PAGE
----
PTS and PTSO concentrations achieved by each application protocol were assessed by High-performance liquid chromatography using a UV detector (HPLC–UV). Fifty grams of soil were mixed with 100 ml of acetone, homogenized with vortex for 1 min and extracted in a sonication bath for 10 min. Supernatant was separated from the soil by filtration and the process of extraction was repeated adding 20 millilitres of acetone to the solid residue. Then, the supernatant from both extractions was evaporated until dryness in a vacuum rotator and reconstituted with 10 ml of methanol (MeOH) vortexing for 30 s. Finally, the extract was filtered through a nylon filter of 0.2 µm (Sigma–Aldrich, Darmstadt, Germany) and injected into the HPLC system. For the PTS and PTSO determination, an Agilent 1260 Infinity LC (Agilent Technologies, Santa Clara, CA, USA) system was used. The separation of the compounds was accomplished using a Zorbax Eclipse Plus RRHD (50 × 2.1 mm, 1.8 mm) column at 25 °C, and the gradient and mobile phases described by Sorlozano-Puerto et al. [75]. Wavelength of detection was set at 200 nm. A calibration curve using PTS and PTSO standards was made for the quantification.

Statistical treatment

GraphPad prism 8.0 software (GraphPad Software Inc., San Diego, California) was used for statistical analysis. The data obtained in the in vitro antimicrobial activity assays were analyzed using descriptive statistics. Shapiro–Wilk normality tests were used to determine normal distribution of all data subjected to ANOVA. A one-way ANOVA test supplemented with Tukey’s post hoc test was used to compare every treatment and control of the in vitro assays against aphids with each other. Repeated measures two-way ANOVA test supplemented with Dunnett’s post-hoc test was used for evaluation of statistically significant inhibition of mycelial growth and to establish significant differences between microorganism survival in treated soil and the positive control, considering different treatments and time points. Differences were considered statistically significant when p < 0.05.


In vitro assessment of antibacterial activity

The antibacterial activity of PTS and PTSO was tested against different bacteria involved in infectious processes of agricultural crops. As shown in Table 3, both compounds displayed antimicrobial activity against all the bacterial strains included in the study in various degrees. Moreover, in most cases the bacteriostatic effect rises as the concentration of the product increases, being considerably more modest in the case of P. syringae. Regarding the volatility-linked activity assay, PTS and PTSO inhibited growth of all bacteria tested without coming into direct contact with either the medium or the microorganism, but rather by diffusion of their gas phase, as shown in Fig. 1. Xanthomonas campestris, C. m. michiganensis and A. tumefaciens were the most sensitive, showing growth inhibition zones of at least 40 mm in all cases (Tables 3 and 4). Erwinia persicina and specially P. syringae were, on the other hand, the most resistant strains to PTS and PTSO in both tests, with the smallest inhibition zones among the strains studied. Furthermore, in both agar tests PTSO displayed a greater capacity to inhibit the growth of P. savastanoi, P. syringae, C. m. michiganensis and A. tumefaciens than PTS. Whereas the results of the diffusion and volatility tests in agar appear to suggest that PTSO may have higher antibacterial capacity, the results obtained in the MBC test indicated that it was significantly more active than PTS. As shown in Table 5, the lower MBC of PTS is 156.25 µg/ml (Me = 312.5 µg/ml), while MBC data for PTSO ranges from 156.25 to 19.53 µg/ml (Me = 78.125 µg/ml).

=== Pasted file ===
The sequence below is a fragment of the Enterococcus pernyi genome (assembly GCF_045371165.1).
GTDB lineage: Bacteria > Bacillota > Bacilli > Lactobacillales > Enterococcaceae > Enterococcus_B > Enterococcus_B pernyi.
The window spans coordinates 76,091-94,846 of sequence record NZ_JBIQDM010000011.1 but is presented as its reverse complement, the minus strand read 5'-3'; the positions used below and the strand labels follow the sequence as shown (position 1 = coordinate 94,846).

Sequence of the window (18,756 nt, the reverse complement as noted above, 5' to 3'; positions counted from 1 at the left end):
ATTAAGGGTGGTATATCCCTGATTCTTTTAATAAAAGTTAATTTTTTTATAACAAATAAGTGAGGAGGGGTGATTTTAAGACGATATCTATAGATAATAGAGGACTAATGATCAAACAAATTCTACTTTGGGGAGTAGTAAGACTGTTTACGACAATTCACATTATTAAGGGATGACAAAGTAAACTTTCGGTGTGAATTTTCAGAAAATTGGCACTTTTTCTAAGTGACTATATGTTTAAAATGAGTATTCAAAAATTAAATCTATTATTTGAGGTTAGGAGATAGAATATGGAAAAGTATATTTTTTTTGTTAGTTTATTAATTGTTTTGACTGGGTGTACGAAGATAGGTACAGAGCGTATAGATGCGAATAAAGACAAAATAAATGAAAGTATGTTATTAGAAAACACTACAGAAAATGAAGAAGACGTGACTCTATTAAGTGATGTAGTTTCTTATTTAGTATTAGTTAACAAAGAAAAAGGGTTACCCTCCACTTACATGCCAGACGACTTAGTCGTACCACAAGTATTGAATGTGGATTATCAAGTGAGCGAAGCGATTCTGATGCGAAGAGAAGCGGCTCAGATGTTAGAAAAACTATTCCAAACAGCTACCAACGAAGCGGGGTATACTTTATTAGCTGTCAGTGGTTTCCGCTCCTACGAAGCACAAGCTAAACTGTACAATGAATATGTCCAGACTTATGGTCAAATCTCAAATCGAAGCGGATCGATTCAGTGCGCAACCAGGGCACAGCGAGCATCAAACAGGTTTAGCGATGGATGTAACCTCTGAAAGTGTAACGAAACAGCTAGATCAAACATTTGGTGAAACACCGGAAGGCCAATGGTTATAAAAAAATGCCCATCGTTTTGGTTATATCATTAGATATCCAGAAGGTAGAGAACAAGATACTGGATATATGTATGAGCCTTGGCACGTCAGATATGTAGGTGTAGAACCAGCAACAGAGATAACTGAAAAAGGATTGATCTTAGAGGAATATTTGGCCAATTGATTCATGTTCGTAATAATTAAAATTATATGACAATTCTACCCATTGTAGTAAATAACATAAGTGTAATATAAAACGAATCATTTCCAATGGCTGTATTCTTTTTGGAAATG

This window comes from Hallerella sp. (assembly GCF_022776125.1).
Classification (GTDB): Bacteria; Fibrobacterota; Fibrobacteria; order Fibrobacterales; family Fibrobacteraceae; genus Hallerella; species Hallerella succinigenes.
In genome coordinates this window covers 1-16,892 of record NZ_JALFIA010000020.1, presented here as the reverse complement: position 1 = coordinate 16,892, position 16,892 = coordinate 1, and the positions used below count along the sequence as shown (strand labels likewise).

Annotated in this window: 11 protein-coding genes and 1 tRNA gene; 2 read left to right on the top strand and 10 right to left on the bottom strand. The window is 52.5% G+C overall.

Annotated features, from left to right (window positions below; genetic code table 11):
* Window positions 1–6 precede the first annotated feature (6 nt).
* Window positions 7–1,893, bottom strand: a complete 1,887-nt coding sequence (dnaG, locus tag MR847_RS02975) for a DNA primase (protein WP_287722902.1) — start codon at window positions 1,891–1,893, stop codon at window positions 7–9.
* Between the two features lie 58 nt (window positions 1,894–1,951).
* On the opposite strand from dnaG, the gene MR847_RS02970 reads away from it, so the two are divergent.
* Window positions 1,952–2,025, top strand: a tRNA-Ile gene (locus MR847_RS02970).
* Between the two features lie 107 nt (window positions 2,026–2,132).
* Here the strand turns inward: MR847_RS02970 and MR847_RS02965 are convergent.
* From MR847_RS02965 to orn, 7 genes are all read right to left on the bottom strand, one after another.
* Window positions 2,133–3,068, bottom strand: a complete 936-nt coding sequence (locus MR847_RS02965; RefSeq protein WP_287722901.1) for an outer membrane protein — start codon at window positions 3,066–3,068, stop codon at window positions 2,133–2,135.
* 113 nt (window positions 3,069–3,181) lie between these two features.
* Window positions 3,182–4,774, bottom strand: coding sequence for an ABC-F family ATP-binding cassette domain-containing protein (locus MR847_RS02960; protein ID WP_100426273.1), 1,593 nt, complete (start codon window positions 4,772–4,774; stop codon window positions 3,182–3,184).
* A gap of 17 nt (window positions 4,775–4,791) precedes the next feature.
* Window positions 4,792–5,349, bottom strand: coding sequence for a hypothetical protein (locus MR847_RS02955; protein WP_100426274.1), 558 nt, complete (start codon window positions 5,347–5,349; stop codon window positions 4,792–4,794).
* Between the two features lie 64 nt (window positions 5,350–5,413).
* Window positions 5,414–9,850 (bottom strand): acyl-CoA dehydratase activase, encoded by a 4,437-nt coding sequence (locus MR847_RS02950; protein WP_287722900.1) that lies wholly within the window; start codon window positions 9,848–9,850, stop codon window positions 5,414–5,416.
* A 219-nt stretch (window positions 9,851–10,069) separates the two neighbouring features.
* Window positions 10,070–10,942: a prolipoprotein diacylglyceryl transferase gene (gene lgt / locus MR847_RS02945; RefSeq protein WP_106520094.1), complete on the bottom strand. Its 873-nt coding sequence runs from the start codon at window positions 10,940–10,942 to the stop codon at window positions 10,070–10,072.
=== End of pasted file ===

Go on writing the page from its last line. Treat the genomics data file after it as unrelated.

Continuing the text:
Table 3 Antimicrobial activity of PTS and PTSO against phytopathogenic bacteria by disk-diffusion method, expressed as the average diameter ± standard deviation of inhibition zone (mm)
Fig. 1
figure 1

Antibacterial activity of the gaseous phase of PTS and PTSO against phytopathogenic bacteria

Table 4 In vitro antimicrobial activity of PTS and PTSO against phytopathogenic bacteria via the gas phase, expressed as the average diameter ± standard deviation of inhibition zone (mm)
Table 5 Minimum bactericidal concentration (MBC) of PTS and PTSO against phytopathogenic bacteria

In vitro antimycotic activity

As for antifungal activity, all phytopathogenic fungi used in this study were sensitive to both organosulfur compounds in a dose dependent manner according to the results of the disk-diffusion method, presented in Table 6. Table 7 details the results obtained in the MFC determination. In all cases, the MFC of PTSO for each strain was at least one dilution lower than the corresponding concentration of PTS. The highest values obtained, which ranges from 625 to 156.25 µg/ml, correspond to the two Penicillium species used. On the other hand, A. alternata, F. oxysporum and F. graminearum were the most sensitive, displaying PTSO MFC values of 39.06, 19.53 and 9.76 µg/ml, respectively. The fungicidal activity of the gas phase of the compounds was also demonstrated, since the volatility test generated growth inhibition halos whose diameters were similar to the halos obtained by the agar diffusion test (Table 8 and Fig. 2).

Table 6 Antimicrobial activity of PTS and PTSO against phytopathogenic fungi by disk-diffusion method, expressed as the average diameter ± standard deviation of inhibition zone (mm)